FCSA pursue amendments to legislation
FCSA is urging MPs to show their support for contractors by remedying the errors made in the Finance Act. In a late change to draft wording earlier this year, the legislation was amended, without consultation, to specifically encompass contractors working through an umbrella firm.
As a result, from April 2016, these contractors will no longer be able to claim their properly incurred tax relief on travel & subsistence expenses at source and instead they will have to wait many months in order to claim via a self-assessment tax return.
FCSA’s CEO Julia Kermode said:
There does not appear to be any rationale or justification for delaying the receipt of umbrella employees’ tax relief entitlement. It is unforgiveable to knowingly introduce legislation that will reduce income for a specific element of the workforce; this is not affordable for anyone’s personal circumstances, particularly not in the current climate.
Due to the pre-election build up, there were only two days from the publication of the legislation to it becoming enacted, so there was no opportunity for affected parties to influence the legislative process at that stage.
As CEO for the sector’s trade association, I cannot risk reputational damage to umbrellas next year when their employees receive less income from April 2016, despite undertaking the same work. Campaigning for a change in legislation is a bold and ambitious move, and this second budget gives us an opportunity that we simply must grab.
First Freelance is an accredited FCSA member firm and we are fully committed to working alongside and supporting the FCSA in their campaign to protect contractors.
Economic recovery so far has been widely attributed to the UK’s flexible workforce that enables businesses to be agile in responding to peaks in demand without the liability of permanently increased headcounts. However, HMRC seeks to end tax deductible travel and subsistence expenses for people travelling to a temporary workplace.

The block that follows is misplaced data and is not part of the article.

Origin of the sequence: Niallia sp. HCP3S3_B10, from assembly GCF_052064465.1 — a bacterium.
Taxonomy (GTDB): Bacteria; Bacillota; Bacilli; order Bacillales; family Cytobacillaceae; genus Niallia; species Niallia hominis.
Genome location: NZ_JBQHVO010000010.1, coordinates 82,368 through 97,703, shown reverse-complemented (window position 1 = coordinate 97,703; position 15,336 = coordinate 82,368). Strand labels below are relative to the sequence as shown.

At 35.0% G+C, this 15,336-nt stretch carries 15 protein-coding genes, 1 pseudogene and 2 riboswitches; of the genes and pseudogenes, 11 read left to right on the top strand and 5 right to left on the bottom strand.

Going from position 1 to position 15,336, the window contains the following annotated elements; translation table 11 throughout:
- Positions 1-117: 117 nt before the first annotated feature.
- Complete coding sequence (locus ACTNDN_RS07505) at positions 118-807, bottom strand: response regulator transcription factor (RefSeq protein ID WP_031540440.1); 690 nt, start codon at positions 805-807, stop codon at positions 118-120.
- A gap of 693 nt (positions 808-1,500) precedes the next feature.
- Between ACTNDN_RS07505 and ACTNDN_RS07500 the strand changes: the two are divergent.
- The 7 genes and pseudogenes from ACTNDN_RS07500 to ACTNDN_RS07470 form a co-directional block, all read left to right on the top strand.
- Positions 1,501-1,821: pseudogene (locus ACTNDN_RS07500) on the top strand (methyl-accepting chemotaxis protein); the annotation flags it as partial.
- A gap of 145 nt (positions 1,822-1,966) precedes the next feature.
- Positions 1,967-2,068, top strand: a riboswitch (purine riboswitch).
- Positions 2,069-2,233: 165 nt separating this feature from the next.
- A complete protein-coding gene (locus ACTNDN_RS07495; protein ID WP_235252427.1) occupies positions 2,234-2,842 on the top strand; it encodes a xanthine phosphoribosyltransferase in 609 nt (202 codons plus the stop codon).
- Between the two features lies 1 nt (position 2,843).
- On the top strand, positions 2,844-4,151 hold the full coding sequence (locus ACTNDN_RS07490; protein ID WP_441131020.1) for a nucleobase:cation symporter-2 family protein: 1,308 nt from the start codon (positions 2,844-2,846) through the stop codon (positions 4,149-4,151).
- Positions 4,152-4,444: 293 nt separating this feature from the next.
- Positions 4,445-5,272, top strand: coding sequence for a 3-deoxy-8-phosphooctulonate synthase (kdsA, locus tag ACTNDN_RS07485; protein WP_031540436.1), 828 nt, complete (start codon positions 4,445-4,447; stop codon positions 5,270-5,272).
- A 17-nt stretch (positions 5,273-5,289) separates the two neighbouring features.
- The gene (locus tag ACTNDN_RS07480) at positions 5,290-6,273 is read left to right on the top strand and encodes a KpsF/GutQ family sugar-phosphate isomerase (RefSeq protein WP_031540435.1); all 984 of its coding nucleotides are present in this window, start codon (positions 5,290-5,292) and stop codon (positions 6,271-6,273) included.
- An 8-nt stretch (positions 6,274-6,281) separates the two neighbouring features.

By definition, contractors fulfil a temporary need at several different locations, without the stability of permanent employment, and therefore do not have a normal home to work commute. They often spend considerable time and money on travelling to fulfil the temporary need, and therefore it is appropriate for their expenses to be tax deductible.
The removal of this relief will effectively reduce their income, leaving them no choice but to increase their rates or to only accept work near their home, thus limiting their opportunities. These decisions will ultimately damage economic recovery by endangering the flexible workforce.
In summary, this legislation will have the following impact on flexible workers:
- They will be financially worse off travelling to offer their skills on various assignments
- To offset these losses, they may be forced to increase their rates, which in turn drives up costs and impacts on recruitment firms and end users
- If they are forced to increase their rates, they may not be offered or able to obtain work, therefore risk losing even more money
- It may no longer be viable or affordable for them to travel, limiting their job opportunities and reducing the pool of contractors available to businesses
Currently, a large proportion of the workforce (15%) choose to undertake short term contracts, and these HMRC proposals may drive individuals to seek permanent employment. However, such permanent roles are unlikely to be available, and the UK economy needs people who are prepared to fulfil the need for short term assignments and projects.
First Freelance’s Managing Director Mark Beal-Preston said:
This legislation in its current state will certainly have drastic implications on the UK’s flexible workforce and the wider UK economy. The Government needs to be far more in touch with current and future working patterns, and the invaluable role flexible workers play. Rather than seeking to penalise contractors, Government should be working to provide them with the support and recognition they richly deserve.
Published on: 23 July 2015 - By: First Freelance